HARARE – When President Emmerson Mnangagwa appointed the Commission of Inquiry into the August 1 killings, there was substantial criticism on the manner in which its members were picked as well as its composition.
The seven-member Commission — headed by former South African president Kgalema Motlanthe and comprising academics Lovemore Madhuku and Charity Manyeruke, international lawyer Rodney Dixon, former Commonwealth Secretary-General Chief Emeka Anyaoku, former Chief of Defence Forces of the Tanzania People’s Defence Forces Davis Mwamunyange as well as former president of the Law Society of Zimbabwe Vimbai Nyemba — has already heard testimonies from police and army commanders.
The appearance of former Zanu PF terror leader Jim Kunaka, former Harare South legislator and key Generation 40 (G40) member Shadreck Mashayamombe and MDC Alliance member Paddington Japajapa will perhaps unsettle the Commission with their damning revelations on the ruling party’s modus operandi in crisis situations.
Many observers will argue that the trio did not dwell on the August 1 killings in their testimonies but the damning details they gave of the ruling party’s tactics, especially violence and intimidation will most likely continue to haunt the commissioners for some time.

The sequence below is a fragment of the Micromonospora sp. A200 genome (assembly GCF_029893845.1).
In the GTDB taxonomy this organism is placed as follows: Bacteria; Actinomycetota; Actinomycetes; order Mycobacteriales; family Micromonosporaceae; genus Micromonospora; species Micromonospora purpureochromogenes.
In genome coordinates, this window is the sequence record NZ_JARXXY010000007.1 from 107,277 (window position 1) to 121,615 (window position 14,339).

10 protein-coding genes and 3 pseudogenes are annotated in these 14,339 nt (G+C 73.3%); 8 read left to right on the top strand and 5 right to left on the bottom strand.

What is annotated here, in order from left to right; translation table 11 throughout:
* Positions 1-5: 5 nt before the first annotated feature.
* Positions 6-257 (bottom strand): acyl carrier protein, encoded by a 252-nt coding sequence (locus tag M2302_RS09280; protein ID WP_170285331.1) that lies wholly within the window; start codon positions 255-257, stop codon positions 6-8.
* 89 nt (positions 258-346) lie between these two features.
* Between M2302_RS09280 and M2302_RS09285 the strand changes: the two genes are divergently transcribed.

On the other hand, some members of the Commission, notably Charity Manyeruke, have already had their credibility questioned through the submissions from Kunaka. And to imagine that the whole programme was televised live will no doubt show the importance of the whole process for Zimbabwe.
The world’s perception of Zimbabwe is not that positive following decades of Robert Mugabe’s dictatorship which soiled the country’s image at such a critical juncture.
In this light, the Commission should strive to retain its autonomy, something that will play a significant part in determining the credibility of its findings as well as recommendations.
Zimbabwean society is highly-polarised with the majority of citizens viewing national issues through the eyes of either Zanu PF or the MDC.
The Commission should be wary of this fact as this can lead to rehearsed testimonies seeking to sanitise given party positions.
So far, reservations over the composition of the Motlanthe-led Commission have played heavily against it, with certain quarters dismissing it altogether as an extension of Zanu PF. It is not too late for the Commission though.
They are still capable of producing a sober report that will not deepen the polarisation that currently obtains in the country, thus paving the way for active involvement in the development agenda.